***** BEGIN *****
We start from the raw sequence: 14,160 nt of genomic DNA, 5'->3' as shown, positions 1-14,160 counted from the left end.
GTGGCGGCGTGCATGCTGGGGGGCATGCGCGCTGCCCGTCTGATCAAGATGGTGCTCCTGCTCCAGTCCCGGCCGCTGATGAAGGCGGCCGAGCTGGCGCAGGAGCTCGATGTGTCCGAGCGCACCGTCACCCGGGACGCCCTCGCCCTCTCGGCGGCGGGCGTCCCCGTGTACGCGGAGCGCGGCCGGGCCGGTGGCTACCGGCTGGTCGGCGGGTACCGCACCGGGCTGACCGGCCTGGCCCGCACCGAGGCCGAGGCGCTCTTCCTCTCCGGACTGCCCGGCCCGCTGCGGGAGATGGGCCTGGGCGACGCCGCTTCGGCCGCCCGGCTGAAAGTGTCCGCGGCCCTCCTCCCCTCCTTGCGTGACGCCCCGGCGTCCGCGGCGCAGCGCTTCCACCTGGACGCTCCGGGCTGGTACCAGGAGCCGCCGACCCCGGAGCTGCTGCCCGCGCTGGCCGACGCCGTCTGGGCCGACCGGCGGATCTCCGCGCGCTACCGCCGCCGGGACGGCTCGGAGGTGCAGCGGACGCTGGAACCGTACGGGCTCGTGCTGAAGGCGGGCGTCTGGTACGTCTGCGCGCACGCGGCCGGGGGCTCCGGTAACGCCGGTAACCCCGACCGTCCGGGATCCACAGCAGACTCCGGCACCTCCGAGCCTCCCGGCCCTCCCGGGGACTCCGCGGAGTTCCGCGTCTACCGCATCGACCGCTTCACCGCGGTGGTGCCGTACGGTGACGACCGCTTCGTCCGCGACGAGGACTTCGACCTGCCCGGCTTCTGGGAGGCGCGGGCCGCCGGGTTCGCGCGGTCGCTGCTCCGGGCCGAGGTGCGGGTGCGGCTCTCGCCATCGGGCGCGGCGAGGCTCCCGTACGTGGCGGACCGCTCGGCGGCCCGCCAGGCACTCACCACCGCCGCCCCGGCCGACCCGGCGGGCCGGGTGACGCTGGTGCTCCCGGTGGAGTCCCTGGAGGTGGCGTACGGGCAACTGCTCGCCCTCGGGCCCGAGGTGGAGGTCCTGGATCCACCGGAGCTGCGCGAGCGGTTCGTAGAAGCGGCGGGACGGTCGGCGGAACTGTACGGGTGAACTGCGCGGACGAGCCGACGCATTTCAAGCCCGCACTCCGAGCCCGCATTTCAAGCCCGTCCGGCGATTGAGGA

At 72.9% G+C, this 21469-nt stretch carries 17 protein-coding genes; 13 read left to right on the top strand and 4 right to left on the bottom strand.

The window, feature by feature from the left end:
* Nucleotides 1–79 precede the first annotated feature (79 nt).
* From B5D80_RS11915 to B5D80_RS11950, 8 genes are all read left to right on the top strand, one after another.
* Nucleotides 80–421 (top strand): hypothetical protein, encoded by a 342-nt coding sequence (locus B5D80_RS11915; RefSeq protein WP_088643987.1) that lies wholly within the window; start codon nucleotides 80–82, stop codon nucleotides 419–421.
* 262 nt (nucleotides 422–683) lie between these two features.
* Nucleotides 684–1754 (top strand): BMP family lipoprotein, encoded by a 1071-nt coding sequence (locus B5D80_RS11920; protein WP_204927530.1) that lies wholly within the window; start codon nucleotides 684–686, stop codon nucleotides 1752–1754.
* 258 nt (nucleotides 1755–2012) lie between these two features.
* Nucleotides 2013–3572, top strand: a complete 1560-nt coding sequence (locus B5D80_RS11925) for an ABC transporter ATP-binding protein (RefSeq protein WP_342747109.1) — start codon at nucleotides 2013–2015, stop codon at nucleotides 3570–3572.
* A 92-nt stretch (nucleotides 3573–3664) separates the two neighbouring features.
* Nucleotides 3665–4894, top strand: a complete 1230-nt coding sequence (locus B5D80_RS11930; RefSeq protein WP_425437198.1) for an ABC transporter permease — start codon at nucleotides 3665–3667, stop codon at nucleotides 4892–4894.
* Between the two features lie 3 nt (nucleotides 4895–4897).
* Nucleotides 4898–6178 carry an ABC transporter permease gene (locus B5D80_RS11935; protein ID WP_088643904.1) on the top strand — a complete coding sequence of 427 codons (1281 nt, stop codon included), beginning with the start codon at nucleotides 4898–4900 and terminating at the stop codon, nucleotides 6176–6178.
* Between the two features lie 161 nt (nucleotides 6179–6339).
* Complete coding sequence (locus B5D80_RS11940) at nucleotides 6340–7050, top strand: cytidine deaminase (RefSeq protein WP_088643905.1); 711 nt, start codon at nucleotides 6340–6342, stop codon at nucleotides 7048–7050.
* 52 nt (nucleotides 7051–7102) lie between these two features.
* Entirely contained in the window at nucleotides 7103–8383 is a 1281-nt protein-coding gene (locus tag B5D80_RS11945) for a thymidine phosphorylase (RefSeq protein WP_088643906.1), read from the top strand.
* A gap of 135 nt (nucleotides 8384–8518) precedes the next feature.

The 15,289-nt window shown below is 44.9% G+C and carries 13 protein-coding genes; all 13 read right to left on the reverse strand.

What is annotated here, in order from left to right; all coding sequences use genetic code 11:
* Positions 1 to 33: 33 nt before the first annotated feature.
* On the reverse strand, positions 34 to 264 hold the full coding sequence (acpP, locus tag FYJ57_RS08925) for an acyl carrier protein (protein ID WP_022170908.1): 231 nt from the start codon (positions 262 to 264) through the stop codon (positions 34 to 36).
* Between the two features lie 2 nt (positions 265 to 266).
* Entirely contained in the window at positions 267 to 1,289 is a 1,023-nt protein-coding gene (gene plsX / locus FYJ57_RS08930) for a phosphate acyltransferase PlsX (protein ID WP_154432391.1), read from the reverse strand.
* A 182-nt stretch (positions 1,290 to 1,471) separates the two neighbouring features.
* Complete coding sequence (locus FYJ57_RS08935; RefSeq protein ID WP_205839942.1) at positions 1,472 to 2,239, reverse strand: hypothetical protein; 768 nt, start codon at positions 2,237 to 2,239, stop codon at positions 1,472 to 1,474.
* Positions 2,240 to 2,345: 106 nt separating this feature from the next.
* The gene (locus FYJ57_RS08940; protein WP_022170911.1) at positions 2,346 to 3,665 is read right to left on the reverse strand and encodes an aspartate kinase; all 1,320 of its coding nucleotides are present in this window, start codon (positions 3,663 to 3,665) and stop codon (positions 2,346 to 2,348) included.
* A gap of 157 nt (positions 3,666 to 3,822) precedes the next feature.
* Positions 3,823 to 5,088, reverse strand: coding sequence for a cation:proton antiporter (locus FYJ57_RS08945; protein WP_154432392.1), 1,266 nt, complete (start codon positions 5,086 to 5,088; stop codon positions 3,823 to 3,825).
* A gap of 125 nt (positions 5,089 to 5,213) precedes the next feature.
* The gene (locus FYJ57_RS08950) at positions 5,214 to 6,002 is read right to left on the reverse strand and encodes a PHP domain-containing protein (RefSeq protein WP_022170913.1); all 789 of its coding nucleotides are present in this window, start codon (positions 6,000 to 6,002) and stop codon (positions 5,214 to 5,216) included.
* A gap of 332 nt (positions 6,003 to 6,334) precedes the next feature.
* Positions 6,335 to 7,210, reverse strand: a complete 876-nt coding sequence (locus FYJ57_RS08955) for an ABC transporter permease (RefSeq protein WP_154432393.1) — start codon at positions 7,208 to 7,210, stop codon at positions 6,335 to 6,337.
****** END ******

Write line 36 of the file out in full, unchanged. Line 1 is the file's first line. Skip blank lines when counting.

* Positions 6,335 to 7,210, reverse strand: a complete 876-nt coding sequence (locus FYJ57_RS08955) for an ABC transporter permease (RefSeq protein WP_154432393.1) — start codon at positions 7,208 to 7,210, stop codon at positions 6,335 to 6,337.